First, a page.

The 1925-D Buffalo nickel is not a key date among Buffalo nickels, but it is a good date with an interesting story.
The Buffalo nickel was well established by 1925, but was still circulating with Liberty Head nickels, which would continue until the 1940s. While the Buffalo design was popular, it would be stretching the point to suggest that a well-liked design translated into large numbers of collectors.
Collecting interest was still evolving at the time when it came to anything other than cents. There were some nickel collectors, but in all probability, the cent collectors would have been collecting by date, not by date and mint.
The popularity of date and mint collecting was increasing, but the 1930s would be the key time in changing collecting habits, thanks to the first coin albums to house entire collections by date and mint.
The 1925-D Buffalo nickel had the same problems as other Buffalo nickels ? the date was the highest part of the obverse design and would wear off quickly. That meant that, except for the use of a date-restoring compound that damaged the coin, many examples of the 4,450,000 1925-Ds minted were forever lost. That explains the current $8 price in G-4, and that price would probably go higher if we had any real idea as to the actual supplies in lower circulated grades.
The situation in Mint State is more difficult. There was relatively little saving at the time, although in the case of the 1925-D, we actually do know of at least some rolls that were purchased by the curator of the Joseph C. Mitchelson collection in the Connecticut State Library in Hartford.
The curator, who probably should have been given some type of award, had taken some liberties with his purchasing power that allowed him to acquire an example of every year?s coins in proof or uncirculated. He started to acquire not one, but sometimes more examples than technically allowed. As the coins were being acquired basically for face value, there was no risk, but the library gained plenty, as there were two 1927-D Saint- Gaudens double eagles, and as a $1 million-plus coin today, that certainly was a wise purchase. There were also rolls of Buffalo nickels, including the 1925-D.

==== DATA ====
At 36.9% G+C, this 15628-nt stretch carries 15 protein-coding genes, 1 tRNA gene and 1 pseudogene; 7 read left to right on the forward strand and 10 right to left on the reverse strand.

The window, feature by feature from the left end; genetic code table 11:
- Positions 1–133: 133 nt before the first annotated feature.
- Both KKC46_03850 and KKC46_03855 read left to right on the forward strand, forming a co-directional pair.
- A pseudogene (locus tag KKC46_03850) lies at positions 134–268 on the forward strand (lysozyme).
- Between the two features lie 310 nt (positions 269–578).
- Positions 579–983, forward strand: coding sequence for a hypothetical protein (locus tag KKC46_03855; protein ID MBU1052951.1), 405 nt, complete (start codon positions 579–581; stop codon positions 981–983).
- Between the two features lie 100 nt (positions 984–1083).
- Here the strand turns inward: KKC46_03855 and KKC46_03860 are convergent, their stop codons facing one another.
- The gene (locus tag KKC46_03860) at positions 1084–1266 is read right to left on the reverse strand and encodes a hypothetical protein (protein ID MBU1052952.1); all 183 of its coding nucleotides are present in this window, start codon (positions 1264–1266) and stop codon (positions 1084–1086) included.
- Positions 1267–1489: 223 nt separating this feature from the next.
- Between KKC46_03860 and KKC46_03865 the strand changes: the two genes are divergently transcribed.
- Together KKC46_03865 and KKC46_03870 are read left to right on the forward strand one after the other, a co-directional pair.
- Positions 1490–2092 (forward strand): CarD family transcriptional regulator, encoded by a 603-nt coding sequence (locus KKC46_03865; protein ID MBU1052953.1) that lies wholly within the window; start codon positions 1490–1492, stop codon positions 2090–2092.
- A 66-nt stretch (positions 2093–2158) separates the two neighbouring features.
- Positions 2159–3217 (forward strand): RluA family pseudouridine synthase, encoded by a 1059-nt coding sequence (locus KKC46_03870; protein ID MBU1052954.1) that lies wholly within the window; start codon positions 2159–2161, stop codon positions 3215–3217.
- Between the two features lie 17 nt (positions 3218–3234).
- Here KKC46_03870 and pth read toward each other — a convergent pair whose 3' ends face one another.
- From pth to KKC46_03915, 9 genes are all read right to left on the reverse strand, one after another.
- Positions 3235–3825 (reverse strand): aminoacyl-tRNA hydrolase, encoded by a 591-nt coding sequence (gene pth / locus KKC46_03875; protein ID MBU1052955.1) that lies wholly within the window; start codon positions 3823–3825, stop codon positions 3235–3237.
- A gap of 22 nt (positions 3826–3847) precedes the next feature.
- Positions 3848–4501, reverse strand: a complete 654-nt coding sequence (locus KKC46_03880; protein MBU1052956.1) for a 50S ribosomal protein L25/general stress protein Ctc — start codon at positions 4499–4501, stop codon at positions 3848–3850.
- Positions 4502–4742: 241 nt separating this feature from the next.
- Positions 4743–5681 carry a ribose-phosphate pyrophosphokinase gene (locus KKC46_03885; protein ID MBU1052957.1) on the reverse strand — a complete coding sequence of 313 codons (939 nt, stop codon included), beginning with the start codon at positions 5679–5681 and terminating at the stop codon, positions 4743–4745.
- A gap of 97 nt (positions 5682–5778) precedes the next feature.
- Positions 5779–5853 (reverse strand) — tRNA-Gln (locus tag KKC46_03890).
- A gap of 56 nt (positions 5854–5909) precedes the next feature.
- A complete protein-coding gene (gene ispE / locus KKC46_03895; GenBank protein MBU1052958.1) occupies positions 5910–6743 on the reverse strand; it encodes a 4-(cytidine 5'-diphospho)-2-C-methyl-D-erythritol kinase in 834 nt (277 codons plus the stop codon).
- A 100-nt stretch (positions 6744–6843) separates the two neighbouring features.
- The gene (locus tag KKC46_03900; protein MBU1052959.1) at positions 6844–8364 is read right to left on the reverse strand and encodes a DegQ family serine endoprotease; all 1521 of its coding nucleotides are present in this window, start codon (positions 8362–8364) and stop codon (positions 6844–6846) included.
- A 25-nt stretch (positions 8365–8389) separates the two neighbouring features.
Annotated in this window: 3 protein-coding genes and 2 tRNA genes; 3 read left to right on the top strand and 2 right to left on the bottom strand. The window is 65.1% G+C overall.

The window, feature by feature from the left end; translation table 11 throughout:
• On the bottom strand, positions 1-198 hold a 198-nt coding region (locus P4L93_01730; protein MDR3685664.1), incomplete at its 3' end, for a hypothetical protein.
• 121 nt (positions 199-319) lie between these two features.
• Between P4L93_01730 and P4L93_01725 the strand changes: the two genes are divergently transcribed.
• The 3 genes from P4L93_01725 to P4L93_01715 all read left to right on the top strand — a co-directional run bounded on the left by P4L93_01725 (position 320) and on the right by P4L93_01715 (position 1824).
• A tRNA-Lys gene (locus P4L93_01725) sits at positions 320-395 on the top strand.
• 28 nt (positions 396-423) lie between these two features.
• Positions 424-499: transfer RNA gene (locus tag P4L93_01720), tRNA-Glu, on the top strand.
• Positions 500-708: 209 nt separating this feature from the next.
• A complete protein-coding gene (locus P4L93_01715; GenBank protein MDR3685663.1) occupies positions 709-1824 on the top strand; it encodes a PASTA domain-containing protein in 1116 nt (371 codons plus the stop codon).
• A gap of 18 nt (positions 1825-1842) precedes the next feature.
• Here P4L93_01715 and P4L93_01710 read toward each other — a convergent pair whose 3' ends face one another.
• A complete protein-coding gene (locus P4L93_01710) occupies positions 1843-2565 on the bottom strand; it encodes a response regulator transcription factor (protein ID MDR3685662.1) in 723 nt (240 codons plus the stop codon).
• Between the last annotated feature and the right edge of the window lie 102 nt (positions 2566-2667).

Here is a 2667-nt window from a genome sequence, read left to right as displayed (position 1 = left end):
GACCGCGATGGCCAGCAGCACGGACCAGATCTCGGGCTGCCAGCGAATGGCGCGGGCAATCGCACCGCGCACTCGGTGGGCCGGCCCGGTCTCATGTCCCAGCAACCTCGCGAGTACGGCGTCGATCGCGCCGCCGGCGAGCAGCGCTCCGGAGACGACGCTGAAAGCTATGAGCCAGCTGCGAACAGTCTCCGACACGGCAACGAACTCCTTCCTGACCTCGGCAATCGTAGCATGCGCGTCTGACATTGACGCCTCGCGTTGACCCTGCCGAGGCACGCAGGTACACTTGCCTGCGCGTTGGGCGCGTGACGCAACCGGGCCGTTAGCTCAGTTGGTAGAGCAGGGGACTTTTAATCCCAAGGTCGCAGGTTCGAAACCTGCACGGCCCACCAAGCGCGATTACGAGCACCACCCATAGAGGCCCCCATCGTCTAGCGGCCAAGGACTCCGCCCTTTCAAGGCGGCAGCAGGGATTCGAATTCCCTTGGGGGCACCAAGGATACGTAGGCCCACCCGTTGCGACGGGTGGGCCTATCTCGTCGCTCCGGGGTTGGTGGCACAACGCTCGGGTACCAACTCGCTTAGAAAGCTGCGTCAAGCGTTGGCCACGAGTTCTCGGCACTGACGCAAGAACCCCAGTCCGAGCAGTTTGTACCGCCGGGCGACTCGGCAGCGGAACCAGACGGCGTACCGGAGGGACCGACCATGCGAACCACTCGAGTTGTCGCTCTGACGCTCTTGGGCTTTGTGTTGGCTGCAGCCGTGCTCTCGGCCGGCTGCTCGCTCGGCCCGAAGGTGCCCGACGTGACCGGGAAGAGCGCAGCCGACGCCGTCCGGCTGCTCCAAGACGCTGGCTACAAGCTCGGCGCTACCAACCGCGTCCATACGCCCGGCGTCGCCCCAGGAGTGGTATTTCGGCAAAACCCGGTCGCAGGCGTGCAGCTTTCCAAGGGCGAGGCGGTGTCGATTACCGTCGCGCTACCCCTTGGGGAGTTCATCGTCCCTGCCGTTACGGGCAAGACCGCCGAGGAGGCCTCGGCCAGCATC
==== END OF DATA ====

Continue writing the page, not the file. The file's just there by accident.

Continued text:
As much of that collection was sold in the 1990s, it has certainly helped the supply of Mint State examples of the 1925-D and other dates, as well. Even so, the 1925-D is currently $380 in MS-60 and $6,600 in MS-65.
While the Mint State prices do not suggest that the 1925-D is a key Mint State Buffalo nickel, they do indicate that it is not readily available. That is especially true in top grades like MS-65, as the branch mint Buffalo nickels as a group are poorly made, so even if someone had saved examples, you are not going to find many that will quality as MS-65 or better.
At Numismatic Guaranty Corpora-tion, they have graded 504 examples of the 1925-D, and of that total, 55 managed a grade of at least MS-65, with five being MS-66, but none better.
At Professional Coin Grading Service, they have seen a total of 621 examples of the 1925-D, and there the total in MS-65 or better is 53, with a single MS-66 being the best.
Based on those totals, we can conclude that while available in some Mint State numbers, the 1925-D is a tough date in MS-65.